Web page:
Our upcoming event features Isra Ezad from Macquarie University, who will be delving into “The Role of Volatiles in Mantle Melting: Observations from High-Pressure Experiments.” Mark your calendars for August 23rd and secure your spot for an enriching experience. Zoom attendance available for remote participants. See you there!
More details below:
- Date: Wednesday, August 23rd, 2023
- Time: 11:00 am
- Location: Geoscience Conference Room 449 or
- Zoom Link: Register here
The role of volatiles in mantle melting observations from high-pressure experiments
The Earth’s mantle acts as a long-term reservoir for many incompatible and volatile elements including water, carbon dioxide and sulfur. These elements are effectively recycled back into the deep Earth through subduction processes where addition to nominally anhydrous mantle peridotites results in a wide diversity of mantle lithologies including hydrous peridotite, hydrous pyroxenites, and eclogites.
The effect of volatile elements on the melting behaviour of the mantle are numerous including a signification reduction in the position of the solidus, the composition of melts produced at the onset of melting, and changes in rheological characteristics of the mantle. During this talk, I will share the results of new high-pressure experiments conducted to assess the melting behaviour of volatile bearing peridotite and hydrous pyroxenites.
Our new experiments suggest a further depression in the volatile-bearing solidus of peridotite to 850 and we find initial melts of both mantle compositions are carbonatites, which are known to be effective metasomatising agents in the deep Earth.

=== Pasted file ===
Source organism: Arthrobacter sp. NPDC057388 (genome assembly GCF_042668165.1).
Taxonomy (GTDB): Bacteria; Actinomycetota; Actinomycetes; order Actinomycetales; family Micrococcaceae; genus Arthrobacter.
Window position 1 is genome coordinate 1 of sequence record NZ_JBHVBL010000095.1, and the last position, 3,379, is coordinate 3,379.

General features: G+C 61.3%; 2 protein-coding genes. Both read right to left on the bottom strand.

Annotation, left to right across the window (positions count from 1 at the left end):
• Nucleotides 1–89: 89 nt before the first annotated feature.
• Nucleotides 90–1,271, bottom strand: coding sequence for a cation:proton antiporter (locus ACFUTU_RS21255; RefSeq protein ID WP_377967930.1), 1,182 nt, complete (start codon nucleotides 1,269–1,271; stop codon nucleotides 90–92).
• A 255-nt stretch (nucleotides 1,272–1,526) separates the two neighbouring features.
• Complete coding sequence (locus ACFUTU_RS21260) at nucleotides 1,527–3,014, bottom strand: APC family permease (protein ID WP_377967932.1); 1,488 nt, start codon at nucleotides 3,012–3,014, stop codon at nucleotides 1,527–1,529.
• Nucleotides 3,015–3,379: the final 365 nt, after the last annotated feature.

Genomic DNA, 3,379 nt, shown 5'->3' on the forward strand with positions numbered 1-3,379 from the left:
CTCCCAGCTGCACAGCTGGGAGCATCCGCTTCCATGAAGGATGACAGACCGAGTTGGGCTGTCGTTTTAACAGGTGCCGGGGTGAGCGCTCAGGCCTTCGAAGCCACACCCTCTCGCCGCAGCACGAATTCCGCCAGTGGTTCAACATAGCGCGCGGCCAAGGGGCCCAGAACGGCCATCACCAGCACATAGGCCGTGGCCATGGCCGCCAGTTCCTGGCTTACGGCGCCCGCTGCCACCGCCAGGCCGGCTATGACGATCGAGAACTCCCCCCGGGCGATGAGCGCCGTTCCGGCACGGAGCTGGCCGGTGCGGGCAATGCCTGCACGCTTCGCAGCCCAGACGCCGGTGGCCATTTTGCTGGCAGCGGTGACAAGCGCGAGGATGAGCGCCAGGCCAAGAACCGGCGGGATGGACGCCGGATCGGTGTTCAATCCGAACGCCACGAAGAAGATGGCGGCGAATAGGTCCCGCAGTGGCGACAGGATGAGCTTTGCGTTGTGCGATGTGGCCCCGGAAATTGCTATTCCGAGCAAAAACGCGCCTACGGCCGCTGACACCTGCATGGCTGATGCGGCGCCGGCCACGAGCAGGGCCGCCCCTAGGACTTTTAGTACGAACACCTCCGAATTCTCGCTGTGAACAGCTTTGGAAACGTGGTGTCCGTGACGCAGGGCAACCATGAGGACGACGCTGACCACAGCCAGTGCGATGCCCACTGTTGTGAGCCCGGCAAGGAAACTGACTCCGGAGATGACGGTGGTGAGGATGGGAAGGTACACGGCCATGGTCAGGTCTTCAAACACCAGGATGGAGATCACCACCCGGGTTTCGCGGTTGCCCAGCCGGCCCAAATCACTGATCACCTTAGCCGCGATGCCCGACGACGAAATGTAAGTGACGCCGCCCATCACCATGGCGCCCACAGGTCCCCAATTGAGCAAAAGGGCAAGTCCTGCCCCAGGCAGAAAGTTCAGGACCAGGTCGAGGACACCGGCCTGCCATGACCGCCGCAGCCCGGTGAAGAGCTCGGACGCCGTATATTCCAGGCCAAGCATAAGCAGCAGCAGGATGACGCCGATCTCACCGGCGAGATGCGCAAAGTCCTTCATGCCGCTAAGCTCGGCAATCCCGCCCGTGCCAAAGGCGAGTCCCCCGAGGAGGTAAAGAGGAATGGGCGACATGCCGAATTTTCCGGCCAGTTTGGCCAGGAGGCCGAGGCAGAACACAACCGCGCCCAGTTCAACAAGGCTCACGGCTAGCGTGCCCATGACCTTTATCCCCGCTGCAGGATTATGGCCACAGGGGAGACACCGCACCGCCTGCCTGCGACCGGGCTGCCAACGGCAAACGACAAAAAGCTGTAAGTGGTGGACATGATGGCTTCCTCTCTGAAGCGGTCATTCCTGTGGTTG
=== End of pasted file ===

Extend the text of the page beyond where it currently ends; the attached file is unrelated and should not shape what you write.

The carbonatites in our experiments demonstrate effective mobilisation of chalcophile and siderophile elements away from the silicate mantle to shallower depths in the Earth. However, carbonate melts are expected to reach a miscibility gap at shallow depths, separating into two liquids, a processed invoked for the generation of carbonate-bearing magma at Oldoinyo Lengai. We therefore explored the role of carbonated melts further by searching for the conditions at which liquid immiscibility occurs.
Our experiments have not found liquid immiscibility, but demonstrate the evolution of a carbonate-rich fluid rather than an immiscible melt, as evidenced by large voids taking up half the capsules. Fluid separated from melt in experiments at 0.8 GPa, 900˚C and 1100˚C, whereas at 1.2 GPa fluid formed at 900˚C but not at 1100˚C. This separation of fluids appears to be the source of the deposits in cracks and may explain the opening of the parallel fracture systems. This is approximately the same pressure range as the crystallization conditions of cognate inclusions in the aillikites.